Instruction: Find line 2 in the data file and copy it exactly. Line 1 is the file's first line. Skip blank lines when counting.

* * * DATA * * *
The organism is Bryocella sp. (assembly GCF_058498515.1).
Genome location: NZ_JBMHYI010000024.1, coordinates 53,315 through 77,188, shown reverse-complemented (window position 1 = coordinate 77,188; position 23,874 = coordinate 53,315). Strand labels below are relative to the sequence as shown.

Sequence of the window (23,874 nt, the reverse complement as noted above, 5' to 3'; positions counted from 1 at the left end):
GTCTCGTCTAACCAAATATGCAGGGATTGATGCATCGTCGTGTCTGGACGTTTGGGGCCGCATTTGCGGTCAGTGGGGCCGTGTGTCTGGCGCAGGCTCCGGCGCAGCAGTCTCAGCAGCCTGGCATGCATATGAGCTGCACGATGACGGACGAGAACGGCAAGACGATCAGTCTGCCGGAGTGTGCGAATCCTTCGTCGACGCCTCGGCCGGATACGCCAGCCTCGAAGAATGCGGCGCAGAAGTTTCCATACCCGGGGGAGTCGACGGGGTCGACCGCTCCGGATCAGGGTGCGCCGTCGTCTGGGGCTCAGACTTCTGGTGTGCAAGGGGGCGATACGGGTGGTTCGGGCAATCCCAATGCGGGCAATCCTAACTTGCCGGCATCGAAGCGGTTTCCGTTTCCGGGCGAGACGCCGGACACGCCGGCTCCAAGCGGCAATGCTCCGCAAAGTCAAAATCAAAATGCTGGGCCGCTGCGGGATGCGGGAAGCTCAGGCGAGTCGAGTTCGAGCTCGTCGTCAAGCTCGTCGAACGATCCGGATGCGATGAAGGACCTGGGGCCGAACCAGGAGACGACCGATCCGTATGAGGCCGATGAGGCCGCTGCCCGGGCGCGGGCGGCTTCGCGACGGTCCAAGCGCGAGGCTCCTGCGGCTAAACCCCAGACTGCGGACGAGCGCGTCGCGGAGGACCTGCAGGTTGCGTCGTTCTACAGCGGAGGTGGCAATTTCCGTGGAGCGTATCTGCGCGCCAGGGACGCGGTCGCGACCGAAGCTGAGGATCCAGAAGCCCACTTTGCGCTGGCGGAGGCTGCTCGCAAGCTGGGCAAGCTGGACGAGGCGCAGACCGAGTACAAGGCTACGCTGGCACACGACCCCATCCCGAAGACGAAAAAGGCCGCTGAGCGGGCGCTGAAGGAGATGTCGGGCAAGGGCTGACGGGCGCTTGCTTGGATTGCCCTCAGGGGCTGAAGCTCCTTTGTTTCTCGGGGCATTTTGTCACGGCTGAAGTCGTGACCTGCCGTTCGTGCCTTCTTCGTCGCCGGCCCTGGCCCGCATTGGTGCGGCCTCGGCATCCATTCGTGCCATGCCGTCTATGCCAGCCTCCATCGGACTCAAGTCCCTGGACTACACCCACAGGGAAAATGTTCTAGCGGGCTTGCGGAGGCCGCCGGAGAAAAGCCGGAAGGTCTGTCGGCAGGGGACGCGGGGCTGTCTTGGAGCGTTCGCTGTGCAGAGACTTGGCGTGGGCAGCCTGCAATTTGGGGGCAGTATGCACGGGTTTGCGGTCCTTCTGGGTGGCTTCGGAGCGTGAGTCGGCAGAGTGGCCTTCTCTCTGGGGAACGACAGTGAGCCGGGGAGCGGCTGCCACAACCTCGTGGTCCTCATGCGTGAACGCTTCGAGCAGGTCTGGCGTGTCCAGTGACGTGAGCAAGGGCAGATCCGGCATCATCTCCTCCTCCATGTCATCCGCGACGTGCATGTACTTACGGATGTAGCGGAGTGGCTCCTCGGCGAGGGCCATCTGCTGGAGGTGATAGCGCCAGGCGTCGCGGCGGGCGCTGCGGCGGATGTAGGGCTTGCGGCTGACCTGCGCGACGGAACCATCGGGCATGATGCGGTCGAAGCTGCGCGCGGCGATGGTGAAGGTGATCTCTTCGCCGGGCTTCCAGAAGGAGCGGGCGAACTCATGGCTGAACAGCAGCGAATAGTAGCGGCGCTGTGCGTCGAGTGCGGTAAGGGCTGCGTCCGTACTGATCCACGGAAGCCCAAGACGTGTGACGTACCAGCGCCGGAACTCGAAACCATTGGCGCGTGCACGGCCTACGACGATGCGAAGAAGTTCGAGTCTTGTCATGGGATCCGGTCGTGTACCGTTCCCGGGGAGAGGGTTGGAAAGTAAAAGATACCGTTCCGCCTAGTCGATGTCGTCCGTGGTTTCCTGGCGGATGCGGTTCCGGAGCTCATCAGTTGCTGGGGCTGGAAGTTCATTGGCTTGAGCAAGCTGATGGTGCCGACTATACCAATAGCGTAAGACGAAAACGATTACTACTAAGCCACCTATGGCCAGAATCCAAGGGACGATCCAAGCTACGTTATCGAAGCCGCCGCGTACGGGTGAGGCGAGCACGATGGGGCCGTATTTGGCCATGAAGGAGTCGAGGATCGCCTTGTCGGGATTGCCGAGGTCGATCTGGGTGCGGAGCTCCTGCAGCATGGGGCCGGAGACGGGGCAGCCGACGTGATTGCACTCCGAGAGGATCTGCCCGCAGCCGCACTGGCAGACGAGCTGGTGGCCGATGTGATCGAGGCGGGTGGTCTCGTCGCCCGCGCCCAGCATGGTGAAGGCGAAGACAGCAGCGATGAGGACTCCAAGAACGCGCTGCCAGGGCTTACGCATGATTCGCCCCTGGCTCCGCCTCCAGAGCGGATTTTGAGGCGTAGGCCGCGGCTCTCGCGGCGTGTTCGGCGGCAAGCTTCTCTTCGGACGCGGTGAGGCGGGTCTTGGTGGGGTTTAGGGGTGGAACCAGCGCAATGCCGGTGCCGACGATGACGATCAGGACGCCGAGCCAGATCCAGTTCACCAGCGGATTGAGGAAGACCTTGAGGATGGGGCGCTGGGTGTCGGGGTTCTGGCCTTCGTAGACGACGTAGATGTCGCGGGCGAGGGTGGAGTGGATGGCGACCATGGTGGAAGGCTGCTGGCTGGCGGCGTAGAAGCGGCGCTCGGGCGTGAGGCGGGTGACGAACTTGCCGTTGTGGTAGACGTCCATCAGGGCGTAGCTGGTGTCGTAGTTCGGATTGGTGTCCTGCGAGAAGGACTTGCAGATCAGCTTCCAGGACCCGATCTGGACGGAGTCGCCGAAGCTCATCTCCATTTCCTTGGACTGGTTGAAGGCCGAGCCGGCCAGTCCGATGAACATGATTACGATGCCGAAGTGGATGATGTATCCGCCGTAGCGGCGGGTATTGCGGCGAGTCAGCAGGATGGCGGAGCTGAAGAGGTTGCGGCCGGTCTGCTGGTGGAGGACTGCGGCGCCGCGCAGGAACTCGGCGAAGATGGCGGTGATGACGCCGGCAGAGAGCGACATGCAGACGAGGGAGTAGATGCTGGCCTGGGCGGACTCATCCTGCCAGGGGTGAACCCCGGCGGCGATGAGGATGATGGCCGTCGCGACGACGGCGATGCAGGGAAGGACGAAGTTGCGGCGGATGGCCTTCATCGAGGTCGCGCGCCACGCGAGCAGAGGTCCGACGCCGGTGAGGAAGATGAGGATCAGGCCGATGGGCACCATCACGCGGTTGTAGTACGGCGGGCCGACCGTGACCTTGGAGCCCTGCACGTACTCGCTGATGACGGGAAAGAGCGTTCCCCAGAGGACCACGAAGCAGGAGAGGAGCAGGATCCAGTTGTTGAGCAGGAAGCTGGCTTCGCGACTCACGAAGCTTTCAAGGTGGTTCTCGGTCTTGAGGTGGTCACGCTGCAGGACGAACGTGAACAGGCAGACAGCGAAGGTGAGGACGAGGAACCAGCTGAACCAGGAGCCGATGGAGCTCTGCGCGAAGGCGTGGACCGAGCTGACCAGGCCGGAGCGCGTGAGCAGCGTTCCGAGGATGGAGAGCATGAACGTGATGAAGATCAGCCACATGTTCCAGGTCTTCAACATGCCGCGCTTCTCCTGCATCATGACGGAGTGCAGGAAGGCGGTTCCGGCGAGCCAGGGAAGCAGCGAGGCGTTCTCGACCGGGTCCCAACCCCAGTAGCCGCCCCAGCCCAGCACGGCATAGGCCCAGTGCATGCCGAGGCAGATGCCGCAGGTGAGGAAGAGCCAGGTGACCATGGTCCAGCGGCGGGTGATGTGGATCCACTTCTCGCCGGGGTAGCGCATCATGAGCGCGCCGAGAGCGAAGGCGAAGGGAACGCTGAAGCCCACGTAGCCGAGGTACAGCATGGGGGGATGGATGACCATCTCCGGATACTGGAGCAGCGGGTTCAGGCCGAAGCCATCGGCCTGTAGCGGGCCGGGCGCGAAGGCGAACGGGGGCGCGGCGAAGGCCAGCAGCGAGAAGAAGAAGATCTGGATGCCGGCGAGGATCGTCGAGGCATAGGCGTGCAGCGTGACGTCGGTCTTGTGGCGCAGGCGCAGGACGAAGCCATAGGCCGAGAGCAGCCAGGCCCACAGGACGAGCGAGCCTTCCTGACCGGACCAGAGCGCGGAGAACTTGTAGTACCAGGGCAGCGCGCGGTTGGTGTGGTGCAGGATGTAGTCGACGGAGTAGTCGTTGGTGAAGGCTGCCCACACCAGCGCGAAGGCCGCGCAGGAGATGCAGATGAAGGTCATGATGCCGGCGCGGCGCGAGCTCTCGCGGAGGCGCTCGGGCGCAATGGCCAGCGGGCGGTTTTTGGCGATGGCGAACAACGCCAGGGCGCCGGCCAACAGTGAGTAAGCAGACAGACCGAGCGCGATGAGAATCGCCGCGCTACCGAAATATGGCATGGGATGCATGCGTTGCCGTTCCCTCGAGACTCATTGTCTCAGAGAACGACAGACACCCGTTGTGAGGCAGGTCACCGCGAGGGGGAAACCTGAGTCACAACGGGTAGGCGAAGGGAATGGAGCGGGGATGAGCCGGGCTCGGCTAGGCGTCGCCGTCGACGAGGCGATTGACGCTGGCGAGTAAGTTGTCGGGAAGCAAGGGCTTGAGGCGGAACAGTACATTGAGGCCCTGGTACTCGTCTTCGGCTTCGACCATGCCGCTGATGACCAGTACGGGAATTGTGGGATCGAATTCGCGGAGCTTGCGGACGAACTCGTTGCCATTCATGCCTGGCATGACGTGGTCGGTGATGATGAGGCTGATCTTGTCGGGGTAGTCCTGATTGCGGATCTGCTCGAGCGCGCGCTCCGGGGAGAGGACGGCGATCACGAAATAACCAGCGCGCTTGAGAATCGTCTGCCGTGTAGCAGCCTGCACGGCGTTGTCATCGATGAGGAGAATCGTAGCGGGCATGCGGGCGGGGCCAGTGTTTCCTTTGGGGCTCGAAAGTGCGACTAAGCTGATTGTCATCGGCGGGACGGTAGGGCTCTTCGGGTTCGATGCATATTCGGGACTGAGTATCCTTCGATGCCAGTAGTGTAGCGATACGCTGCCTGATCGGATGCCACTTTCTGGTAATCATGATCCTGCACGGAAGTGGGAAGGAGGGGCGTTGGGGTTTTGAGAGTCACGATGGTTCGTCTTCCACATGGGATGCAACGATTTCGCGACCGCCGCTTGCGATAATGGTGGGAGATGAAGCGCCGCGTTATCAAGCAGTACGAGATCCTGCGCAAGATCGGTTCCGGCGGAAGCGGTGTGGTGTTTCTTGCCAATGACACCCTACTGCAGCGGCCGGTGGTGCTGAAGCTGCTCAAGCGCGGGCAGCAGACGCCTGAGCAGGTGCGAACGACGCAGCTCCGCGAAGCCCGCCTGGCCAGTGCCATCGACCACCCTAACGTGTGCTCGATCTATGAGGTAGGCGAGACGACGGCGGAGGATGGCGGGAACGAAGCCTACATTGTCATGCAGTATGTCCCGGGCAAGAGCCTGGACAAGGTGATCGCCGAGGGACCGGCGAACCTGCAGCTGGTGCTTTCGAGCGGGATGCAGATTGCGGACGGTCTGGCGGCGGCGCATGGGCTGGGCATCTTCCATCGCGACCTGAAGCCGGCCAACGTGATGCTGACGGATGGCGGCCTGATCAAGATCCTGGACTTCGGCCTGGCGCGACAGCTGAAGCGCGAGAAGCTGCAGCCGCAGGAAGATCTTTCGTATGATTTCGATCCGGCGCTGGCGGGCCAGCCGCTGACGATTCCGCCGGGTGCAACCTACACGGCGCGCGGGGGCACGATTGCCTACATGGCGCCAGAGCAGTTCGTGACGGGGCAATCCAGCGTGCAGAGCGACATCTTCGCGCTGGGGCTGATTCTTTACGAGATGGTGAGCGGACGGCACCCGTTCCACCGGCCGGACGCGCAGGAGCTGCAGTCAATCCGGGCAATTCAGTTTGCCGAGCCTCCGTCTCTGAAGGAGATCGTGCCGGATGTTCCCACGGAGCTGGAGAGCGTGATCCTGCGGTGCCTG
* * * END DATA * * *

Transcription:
Genome location: NZ_JBMHYI010000024.1, coordinates 53,315 through 77,188, shown reverse-complemented (window position 1 = coordinate 77,188; position 23,874 = coordinate 53,315). Strand labels below are relative to the sequence as shown.